Remembering winter in the summer


Summer has hit us in the noggin like a one-inch hail stone, with weather in or near triple digits in much of Basin Electric’s service area. And with stifling temperatures often comes severe storms, which we are made aware of through the series of high-pitched beeps and scrolling alerts that interrupt our TV shows and music on the radio. With these tones and subsequent computer-generated voices, the National Weather Service has conditioned us to know what to do with the information these alerts provide.

Though it seems like forever, it was just a few short months ago when we learned about similar notifications Southwest Power Pool (SPP) uses for energy emergencies like the winter weather event that stretched from North Dakota to Texas in mid-February. The alerts, which prior to the week of Feb. 14 had only been issued once and never progressed beyond the initial level of severity, were followed by controlled interruptions of electric service in SPP’s 14-state service area. These controlled interruptions were implemented to protect the electric grid from collapse.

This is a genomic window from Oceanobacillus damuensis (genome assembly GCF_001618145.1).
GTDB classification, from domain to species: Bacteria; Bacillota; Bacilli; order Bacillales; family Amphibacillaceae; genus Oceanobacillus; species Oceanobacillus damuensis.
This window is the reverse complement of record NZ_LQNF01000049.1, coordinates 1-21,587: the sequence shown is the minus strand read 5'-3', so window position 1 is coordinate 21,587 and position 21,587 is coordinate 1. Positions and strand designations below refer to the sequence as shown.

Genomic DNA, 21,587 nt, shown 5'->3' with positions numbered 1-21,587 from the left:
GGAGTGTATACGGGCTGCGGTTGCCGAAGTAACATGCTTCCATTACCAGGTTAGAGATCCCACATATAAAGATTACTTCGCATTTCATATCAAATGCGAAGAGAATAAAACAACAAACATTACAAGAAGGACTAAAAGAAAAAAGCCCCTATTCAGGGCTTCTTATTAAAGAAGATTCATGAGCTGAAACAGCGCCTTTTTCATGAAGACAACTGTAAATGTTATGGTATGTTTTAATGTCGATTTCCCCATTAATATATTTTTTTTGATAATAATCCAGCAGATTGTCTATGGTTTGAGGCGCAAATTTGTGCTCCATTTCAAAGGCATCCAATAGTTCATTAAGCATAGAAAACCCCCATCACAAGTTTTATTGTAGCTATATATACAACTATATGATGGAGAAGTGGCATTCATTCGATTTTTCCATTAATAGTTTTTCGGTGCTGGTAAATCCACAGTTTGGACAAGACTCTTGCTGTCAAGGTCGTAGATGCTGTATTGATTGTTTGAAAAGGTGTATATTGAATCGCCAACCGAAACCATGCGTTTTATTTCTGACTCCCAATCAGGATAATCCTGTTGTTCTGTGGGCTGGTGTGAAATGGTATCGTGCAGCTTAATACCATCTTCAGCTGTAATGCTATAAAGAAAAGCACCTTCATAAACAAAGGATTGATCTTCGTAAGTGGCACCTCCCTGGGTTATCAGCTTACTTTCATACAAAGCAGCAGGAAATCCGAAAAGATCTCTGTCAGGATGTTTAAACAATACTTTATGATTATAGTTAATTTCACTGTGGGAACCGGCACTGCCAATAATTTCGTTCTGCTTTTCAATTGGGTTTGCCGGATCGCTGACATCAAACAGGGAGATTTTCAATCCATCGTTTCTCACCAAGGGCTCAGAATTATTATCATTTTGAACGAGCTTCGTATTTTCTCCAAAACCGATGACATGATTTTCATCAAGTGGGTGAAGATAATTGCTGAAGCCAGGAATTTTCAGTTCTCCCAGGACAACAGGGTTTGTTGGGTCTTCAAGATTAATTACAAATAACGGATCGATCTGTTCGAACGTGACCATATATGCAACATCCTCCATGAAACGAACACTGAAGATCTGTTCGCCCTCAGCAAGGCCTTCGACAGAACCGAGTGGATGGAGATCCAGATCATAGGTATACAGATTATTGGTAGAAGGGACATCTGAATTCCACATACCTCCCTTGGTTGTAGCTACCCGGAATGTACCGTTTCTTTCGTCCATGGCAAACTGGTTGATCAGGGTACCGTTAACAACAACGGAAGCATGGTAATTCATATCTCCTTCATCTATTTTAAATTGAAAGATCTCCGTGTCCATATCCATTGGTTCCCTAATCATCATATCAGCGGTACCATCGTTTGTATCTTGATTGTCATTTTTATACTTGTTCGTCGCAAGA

This was a big deal. SPP has been coordinating energy services since 1941 and had never before called for service interruptions. As a result of the February event, Basin Electric has been participating in ongoing meetings with its transmission operator, Western Area Power Administration; SPP; member cooperatives, and other agencies to talk through the lessons that have been learned and discuss ways to ensure long-term reliability.

Read more about SPP’s energy emergency alerts and learn the answers of some frequently asked questions about the February event in Alerts, watches, and warnings: How we are notified of potential and impending energy emergencies, one of the featured stories in the spring issue of Basin Today. This issue is solely dedicated to February’s energy emergency.

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